Author’s note: This post is largely based on part of a chapter in a forthcoming book in honor of Marc Lavoie and Mario Seccareccia, edited by Hassan Bougrine and Louis-Philippe Rochon.
The U.S. Federal Reserve’s low interest rate policy has not delivered the relief most borrowers had wished for, and conditions remain especially daunting for those that Keynes would call the “less powerful.”
To understand why, we need to look at the long-term consequences of monetary policies and regulatory decisions of the past, and to analyze the macroeconomic impact of the current structure of interest rates and its interaction with productivity and wages. What emerges is a cautionary tale that suggests we need to rethink the U.S.’ current economic policy approach—stepping away from interest rate interventionism and focusing instead on a range of more effective tools, from regulation to fiscal policy.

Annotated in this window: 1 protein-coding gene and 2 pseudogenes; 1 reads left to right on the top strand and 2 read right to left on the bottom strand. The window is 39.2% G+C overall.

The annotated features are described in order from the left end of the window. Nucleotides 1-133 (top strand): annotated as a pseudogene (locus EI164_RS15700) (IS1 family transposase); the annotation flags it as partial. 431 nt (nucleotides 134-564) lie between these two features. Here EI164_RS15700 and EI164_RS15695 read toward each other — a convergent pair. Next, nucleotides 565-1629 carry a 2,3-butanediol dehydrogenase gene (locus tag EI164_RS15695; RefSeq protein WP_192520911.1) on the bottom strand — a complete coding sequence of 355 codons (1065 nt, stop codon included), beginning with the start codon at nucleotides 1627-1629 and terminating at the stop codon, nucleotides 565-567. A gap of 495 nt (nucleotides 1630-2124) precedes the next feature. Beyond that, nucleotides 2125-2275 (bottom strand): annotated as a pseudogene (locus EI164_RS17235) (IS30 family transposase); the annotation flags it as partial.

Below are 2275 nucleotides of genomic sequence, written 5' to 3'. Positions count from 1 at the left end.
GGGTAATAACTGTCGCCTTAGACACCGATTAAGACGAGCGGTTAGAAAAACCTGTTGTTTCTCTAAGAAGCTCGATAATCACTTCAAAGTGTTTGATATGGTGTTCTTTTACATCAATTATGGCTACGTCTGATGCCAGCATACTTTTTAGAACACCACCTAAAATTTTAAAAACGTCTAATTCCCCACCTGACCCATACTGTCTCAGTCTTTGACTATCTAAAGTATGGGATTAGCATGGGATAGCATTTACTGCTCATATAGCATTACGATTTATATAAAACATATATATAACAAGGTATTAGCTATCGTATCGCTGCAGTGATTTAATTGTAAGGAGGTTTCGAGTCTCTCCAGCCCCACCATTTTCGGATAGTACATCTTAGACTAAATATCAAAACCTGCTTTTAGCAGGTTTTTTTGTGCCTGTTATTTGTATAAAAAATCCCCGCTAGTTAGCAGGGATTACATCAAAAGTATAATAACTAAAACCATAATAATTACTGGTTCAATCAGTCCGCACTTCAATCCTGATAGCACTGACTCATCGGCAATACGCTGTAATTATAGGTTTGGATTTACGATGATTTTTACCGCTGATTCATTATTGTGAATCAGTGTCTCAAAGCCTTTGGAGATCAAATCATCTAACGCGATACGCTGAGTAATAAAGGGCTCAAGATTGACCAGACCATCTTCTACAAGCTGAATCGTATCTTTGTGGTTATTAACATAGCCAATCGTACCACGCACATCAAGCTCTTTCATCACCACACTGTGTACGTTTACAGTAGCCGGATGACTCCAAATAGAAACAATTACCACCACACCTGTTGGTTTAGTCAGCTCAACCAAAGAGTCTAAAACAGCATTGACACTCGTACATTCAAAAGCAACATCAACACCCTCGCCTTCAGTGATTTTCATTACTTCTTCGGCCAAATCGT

Who Gets Squeezed Last?
After the 1960s, fiscal policy became increasingly controversial in the U.S., subject to political battles in Congress and debates around welfare cuts. Monetary policy then emerged as the easiest and direct way to deal with pressing economic problems outside normal political channels. Prevailing economic theory supported that solution.
In the late 1970s, then-Fed president Paul Volker led a restrictive monetary policy conceived to break inflation, raising interest rates dramatically. That policy had one problem: It reduced the profitability of financial institutions lending to households, which were subject to nominal interest rate caps set by anti-usury laws, or whose business was limited to long-term fixed rate loans and mortgages, like the Savings and Loans industry.
This squeeze encouraged a series of reforms, which de facto abolished anti-usury laws, and allowed financial institutions to charge much higher interest rates (and fees).